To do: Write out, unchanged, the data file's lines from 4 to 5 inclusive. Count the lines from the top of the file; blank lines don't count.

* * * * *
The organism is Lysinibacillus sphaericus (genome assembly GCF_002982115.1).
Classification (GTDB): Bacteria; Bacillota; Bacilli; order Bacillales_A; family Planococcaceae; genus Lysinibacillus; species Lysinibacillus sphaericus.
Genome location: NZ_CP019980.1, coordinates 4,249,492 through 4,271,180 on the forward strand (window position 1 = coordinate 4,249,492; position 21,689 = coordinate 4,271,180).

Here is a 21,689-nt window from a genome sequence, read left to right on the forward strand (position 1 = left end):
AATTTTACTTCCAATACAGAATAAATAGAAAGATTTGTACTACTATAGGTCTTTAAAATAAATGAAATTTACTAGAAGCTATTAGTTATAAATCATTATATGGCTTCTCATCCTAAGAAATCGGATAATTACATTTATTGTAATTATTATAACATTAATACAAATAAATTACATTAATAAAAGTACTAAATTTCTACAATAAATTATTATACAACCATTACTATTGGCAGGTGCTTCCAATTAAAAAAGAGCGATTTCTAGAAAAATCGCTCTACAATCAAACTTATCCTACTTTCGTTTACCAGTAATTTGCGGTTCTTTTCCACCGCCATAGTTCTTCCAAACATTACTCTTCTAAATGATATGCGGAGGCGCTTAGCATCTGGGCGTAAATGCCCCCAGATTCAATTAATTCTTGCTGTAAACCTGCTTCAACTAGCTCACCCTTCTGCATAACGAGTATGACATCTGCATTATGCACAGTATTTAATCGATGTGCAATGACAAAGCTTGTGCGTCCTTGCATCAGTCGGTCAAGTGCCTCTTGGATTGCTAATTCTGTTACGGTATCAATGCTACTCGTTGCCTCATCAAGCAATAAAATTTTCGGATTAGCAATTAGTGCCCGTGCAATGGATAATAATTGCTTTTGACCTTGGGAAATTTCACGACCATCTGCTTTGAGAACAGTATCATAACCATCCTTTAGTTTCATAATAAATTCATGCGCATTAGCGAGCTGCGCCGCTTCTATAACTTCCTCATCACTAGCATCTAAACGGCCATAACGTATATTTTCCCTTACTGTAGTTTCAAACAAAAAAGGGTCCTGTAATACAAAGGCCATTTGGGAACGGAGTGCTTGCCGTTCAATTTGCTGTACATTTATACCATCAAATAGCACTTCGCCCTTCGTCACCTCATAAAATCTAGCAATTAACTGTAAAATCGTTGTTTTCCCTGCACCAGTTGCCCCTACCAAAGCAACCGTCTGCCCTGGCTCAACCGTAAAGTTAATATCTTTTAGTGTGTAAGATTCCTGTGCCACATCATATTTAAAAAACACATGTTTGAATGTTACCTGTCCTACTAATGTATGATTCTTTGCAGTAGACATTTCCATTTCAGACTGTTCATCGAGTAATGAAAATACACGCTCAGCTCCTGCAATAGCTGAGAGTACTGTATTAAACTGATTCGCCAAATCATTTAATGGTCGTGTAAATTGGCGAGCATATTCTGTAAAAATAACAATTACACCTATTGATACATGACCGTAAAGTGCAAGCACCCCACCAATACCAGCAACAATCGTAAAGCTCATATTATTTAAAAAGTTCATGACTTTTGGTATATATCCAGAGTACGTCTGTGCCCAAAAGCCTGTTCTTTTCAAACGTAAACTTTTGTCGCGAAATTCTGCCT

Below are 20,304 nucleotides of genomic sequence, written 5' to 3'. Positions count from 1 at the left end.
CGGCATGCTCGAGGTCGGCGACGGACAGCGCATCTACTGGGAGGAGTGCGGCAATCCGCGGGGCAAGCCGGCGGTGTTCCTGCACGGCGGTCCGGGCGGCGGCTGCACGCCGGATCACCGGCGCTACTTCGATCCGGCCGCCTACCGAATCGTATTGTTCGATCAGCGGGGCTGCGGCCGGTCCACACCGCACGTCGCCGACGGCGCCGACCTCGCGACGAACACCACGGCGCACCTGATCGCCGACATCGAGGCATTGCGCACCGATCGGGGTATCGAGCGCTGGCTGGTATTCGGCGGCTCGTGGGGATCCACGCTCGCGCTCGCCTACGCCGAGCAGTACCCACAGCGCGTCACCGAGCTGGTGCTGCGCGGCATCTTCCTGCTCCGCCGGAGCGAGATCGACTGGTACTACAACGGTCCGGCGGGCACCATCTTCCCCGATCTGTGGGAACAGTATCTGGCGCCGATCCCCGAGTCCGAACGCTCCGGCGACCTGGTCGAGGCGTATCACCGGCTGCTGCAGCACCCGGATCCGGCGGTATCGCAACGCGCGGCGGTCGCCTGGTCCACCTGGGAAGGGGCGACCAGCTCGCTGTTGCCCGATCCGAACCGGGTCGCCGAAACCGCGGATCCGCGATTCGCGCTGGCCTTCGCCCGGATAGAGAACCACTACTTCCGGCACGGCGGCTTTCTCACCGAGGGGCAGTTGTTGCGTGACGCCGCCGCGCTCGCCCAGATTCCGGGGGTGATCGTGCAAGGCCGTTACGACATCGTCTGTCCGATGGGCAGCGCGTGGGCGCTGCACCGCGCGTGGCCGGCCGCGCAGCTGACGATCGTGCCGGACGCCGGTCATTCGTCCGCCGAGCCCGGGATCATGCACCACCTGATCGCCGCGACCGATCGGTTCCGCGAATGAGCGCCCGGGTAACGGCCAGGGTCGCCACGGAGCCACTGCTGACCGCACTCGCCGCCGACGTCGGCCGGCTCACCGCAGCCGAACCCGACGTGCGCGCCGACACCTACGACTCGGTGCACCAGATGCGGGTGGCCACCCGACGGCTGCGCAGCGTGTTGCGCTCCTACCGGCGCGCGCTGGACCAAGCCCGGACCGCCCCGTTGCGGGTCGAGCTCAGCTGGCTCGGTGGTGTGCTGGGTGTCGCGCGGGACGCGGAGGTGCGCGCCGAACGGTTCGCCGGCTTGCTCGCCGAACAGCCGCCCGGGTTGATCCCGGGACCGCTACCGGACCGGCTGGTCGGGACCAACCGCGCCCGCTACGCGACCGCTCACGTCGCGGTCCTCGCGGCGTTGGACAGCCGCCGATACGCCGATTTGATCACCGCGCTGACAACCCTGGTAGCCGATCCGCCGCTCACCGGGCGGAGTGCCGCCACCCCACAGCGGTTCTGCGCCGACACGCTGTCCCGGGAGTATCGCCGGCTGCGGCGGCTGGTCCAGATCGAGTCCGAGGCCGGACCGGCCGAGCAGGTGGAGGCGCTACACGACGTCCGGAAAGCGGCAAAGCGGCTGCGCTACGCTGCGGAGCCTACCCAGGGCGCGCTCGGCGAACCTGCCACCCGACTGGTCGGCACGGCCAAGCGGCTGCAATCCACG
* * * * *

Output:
Here is a 21,689-nt window from a genome sequence, read left to right on the forward strand (position 1 = left end):
AATTTTACTTCCAATACAGAATAAATAGAAAGATTTGTACTACTATAGGTCTTTAAAATAAATGAAATTTACTAGAAGCTATTAGTTATAAATCATTATATGGCTTCTCATCCTAAGAAATCGGATAATTACATTTATTGTAATTATTATAACATTAATACAAATAAATTACATTAATAAAAGTACTAAATTTCTACAATAAATTATTATACAACCATTACTATTGGCAGGTGCTTCCAATTAAAAAAGAGCGATTTCTAGAAAAATCGCTCTACAATCAAACTTATCCTACTTTCGTTTACCAGTAATTTGCGGTTCTTTTCCACCGCCATAGTTCTTCCAAACATTACTCTTCTAAATGATATGCGGAGGCGCTTAGCATCTGGGCGTAAATGCCCCCAGATTCAATTAATTCTTGCTGTAAACCTGCTTCAACTAGCTCACCCTTCTGCATAACGAGTATGACATCTGCATTATGCACAGTATTTAATCGATGTGCAATGACAAAGCTTGTGCGTCCTTGCATCAGTCGGTCAAGTGCCTCTTGGATTGCTAATTCTGTTACGGTATCAATGCTACTCGTTGCCTCATCAAGCAATAAAATTTTCGGATTAGCAATTAGTGCCCGTGCAATGGATAATAATTGCTTTTGACCTTGGGAAATTTCACGACCATCTGCTTTGAGAACAGTATCATAACCATCCTTTAGTTTCATAATAAATTCATGCGCATTAGCGAGCTGCGCCGCTTCTATAACTTCCTCATCACTAGCATCTAAACGGCCATAACGTATATTTTCCCTTACTGTAGTTTCAAACAAAAAAGGGTCCTGTAATACAAAGGCCATTTGGGAACGGAGTGCTTGCCGTTCAATTTGCTGTACATTTATACCATCAAATAGCACTTCGCCCTTCGTCACCTCATAAAATCTAGCAATTAACTGTAAAATCGTTGTTTTCCCTGCACCAGTTGCCCCTACCAAAGCAACCGTCTGCCCTGGCTCAACCGTAAAGTTAATATCTTTTAGTGTGTAAGATTCCTGTGCCACATCATATTTAAAAAACACATGTTTGAATGTTACCTGTCCTACTAATGTATGATTCTTTGCAGTAGACATTTCCATTTCAGACTGTTCATCGAGTAATGAAAATACACGCTCAGCTCCTGCAATAGCTGAGAGTACTGTATTAAACTGATTCGCCAAATCATTTAATGGTCGTGTAAATTGGCGAGCATATTCTGTAAAAATAACAATTACACCTATTGATACATGACCGTAAAGTGCAAGCACCCCACCAATACCAGCAACAATCGTAAAGCTCATATTATTTAAAAAGTTCATGACTTTTGGTATATATCCAGAGTACGTCTGTGCCCAAAAGCCTGTTCTTTTCAAACGTAAACTTTTGTCGCGAAATTCTGCCT